Saturday, 16 September 2017

Three Rare British Yarns To Try While Stocks Last

The very welcome boom in the production of small-scale British born and bred yarns continues apace. Here are three of A Woolly Yarn's latest finds but remember, because they are produced by sole traders or small businesses with wool from a specific flock, there's only a finite amount of stock available. Once they've sold, they've gone forever! Well, until next year's clip anyway ...

Langsoond

Langsoond is a yarn spun from the fleece of Shetland designer Donna Smith's own sheep and that of her neighbours. The name, she explains comes from Langsound, which is a stretch of water that runs along the East coast of Burra Isle. She says, "In Shetland dialect we pronounce the 'ou' in sound as 'oo' so I have gone for the phonetic spelling".

Langsoond image courtesy of Donna Smith
The yarn will go on sale on Saturday 30th September at the Shetland Wool Week Maker's Market and will then be added to Smith's online shop. The 100g DK-weight skeins will be available in four natural colours. Smith is busy working on three designs to support the yarn.

Garthenor

Ysolda Teague features this certified organic British yarn in her latest pattern release Caru.

Caru image courtesy of Ysolda Teague

She used Garthenor No.2 Manx Loaghtan & Wensleydale Blend to create these cabled, fingerless gloves and sells it in her online store. The weight is described as between 4ply and DK and a 50g ball costs £8 plus P&P. As the yarn is breed-specific it's available whilst stocks last.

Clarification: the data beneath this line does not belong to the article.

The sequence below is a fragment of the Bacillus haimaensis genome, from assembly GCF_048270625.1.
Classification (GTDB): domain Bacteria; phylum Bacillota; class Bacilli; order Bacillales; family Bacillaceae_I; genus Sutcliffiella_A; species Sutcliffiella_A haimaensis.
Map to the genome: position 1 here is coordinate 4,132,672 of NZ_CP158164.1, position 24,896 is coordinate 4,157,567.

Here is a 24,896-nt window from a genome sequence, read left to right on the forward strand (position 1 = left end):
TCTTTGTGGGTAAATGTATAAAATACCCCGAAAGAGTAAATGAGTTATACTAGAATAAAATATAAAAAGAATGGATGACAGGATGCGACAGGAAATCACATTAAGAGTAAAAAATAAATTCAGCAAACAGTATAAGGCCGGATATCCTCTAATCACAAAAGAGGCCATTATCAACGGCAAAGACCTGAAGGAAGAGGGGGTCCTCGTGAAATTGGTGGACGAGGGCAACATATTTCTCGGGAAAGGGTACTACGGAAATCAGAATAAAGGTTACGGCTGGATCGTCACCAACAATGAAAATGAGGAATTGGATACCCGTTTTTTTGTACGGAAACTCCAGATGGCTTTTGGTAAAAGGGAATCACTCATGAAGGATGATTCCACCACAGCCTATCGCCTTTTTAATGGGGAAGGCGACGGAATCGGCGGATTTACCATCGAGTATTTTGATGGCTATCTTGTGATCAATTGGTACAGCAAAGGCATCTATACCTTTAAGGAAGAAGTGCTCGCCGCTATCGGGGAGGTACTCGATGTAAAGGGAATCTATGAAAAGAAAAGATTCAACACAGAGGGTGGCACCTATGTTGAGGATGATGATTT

Image courtesy of Kettle Yarn Co.
Ramble

Kettle Yarn Co. has launched Ramble, a seven-colour wool range sourced from local British farms. The blend, says the company, is only available in small batches due to it being spun from the finest-graded fibres of Shetland and Romney.

Ramble is described as lightly-processed and woollen-spun into a heather, sheep cloud that's perfect for colour work, twisted stitches, cables and rustic lace shawls.

It's a 2ply yarn and can also be used holding two strands together to create a traditional marled effect.

The seven colours are striking, with the greeny/blue hue of Burdock standing out amongst the bunch. The palette offers a good choice for both those who prefer understated colours and knitters who like their knits to be vibrant.

A 100g skein costs £18 plus P&P directly from Kettle Yarn Co.'s online store.

A Woolly Yarn hasn't yet seen any of these three yarns in person and therefore can't comment on their squishiness or review their knitability at present.

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